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Explained: COP15 Conference on Biodiversity that begins in Montreal today

Coexistence and diversity on a forest floor (Photo: Rahul Kumar)

COP15 – the UN’s biodiversity summit to halt ecological destruction and biodiversity loss begins today in Montreal, Canada. It was supposed to be held in Kunming, China, but was postponed due to the spread of the Covid-19 virus.

China which is the current chair of COP15 held an online event in 2021 and adopted the Kunming Declaration. It also agreed to hold the second part of COP15 at Montreal, Canada, as the official President of the meeting.

This is the second big environmental and climate change summit to be held in less than a month after the COP27 climate change meet held in Sharm-el-Sheikh in November, which created history of sorts by reaching an agreement on “loss and damage”. Bhupender Yadav, minister for environment and climate change will spearhead negotiations on India’s behalf in the second week.

The conference is important as scientists believe we are moving fast towards extinction because of fast depletion of our natural resources. The Montreal COP15 will see participation by over 190 governments besides other stakeholders like academia, indigenous communities and businesses.

Also known as the Convention on Biological Diversity (CBD), COP15 seeks to protect biodiversity, promote sustainable use of biodiversity and provide for ‘fair and equitable sharing of the benefits arising from genetic resources’, also called Access to Benefits and Sharing (ABS).

The Montreal COP15 seeks to not only stop but also reverse biodiversity loss worldwide in a bid to achieve its goal of “living in harmony with nature” by 2050. The aim is to expand protected areas and restore species.

The meet will try to raise funds, fix measurable targets that can be achieved to halt biodiversity loss and also push individual countries to implement their biodiversity plans. It will also coax companies to be transparent and come out in public about their negative impact on nature.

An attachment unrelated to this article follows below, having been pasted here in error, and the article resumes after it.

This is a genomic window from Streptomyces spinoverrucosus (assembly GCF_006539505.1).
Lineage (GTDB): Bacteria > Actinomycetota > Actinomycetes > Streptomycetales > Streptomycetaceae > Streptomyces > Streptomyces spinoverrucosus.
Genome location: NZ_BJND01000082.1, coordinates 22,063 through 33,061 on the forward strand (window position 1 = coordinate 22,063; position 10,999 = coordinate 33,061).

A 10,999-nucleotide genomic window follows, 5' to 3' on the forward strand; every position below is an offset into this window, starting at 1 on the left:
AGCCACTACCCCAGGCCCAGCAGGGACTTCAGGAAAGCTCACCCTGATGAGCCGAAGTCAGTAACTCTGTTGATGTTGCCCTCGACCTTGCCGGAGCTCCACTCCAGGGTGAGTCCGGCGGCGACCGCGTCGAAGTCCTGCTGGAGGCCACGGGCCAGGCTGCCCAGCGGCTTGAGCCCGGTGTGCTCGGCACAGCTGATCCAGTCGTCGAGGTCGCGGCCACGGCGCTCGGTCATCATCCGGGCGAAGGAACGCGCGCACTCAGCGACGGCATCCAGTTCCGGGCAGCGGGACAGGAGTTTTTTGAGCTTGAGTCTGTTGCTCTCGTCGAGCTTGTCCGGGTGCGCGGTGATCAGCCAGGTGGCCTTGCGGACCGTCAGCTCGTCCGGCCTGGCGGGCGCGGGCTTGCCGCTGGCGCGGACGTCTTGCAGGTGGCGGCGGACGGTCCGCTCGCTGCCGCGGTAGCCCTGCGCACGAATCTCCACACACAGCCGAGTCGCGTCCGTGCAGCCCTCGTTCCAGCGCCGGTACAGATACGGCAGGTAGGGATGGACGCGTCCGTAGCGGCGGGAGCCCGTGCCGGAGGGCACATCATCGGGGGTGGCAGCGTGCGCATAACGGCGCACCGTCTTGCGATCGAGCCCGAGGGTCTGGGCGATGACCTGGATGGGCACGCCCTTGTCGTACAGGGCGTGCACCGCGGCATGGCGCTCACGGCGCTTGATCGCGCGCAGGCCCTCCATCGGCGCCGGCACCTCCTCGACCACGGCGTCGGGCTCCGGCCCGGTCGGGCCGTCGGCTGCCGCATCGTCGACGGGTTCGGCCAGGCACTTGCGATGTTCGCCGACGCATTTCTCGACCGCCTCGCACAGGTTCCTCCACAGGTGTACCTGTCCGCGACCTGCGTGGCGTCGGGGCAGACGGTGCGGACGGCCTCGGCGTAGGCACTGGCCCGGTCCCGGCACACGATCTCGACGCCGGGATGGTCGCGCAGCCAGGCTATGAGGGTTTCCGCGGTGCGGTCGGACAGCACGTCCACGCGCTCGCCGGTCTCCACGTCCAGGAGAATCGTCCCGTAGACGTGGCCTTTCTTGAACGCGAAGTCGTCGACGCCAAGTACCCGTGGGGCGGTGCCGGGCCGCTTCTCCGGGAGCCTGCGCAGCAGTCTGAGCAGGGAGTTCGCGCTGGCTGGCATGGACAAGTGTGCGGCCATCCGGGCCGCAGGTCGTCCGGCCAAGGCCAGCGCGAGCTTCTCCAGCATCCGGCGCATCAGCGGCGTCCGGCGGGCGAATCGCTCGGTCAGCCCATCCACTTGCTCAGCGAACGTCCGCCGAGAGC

One of the big campaigns under COP15 is the 30×30 pledge – a global campaign which aims to protect 30 per cent of the world’s land and oceans by 2030.

Another major campaign is the Nature Positive campaign that wants to ensure that economic planning includes positive biodiversity policies so that the earth has more biodiversity by 2030.

Another campaign, Finance on the Table, focuses on the fact that developing countries, many of which are megadiverse countries (the 17 nations that harbour a large variety of the earth’s species including India, China and Brazil) are provided with adequate funding to protect their biodiversity.

COP15 is important as climate change and environmental destruction has not been as widespread as it is now. According to scientists, almost all parts of the planet have been impacted severely because of melting ice, unprecedented floods, recurring droughts, devastating wildfires and disappearing species.

Halting climate change has become paramount as it will erode economic prosperity, lead to mass migration, impact food security and even lead to loss of livelihoods in the forestry, fishing and farming sectors.

Changing climate and weather patterns are also leading to mass health problems. The emergence of the highly damaging Covid-19 pandemic and its quick spread is attributed to loss of wildlife habitat and destruction of nature.

On Tuesday, a day ahead of the conference, UN chief Antonio Guterres warned: “With our bottomless appetite for unchecked and unequal economic growth, humanity has become a weapon of mass extinction”. As world leaders converge at COP15 CBD, its success will be counted only if the rich nations pledge suitable funding and the rest honour their commitment towards protecting wildlife, forests and oceans.

Also read: Environment: Let’s be the change, say people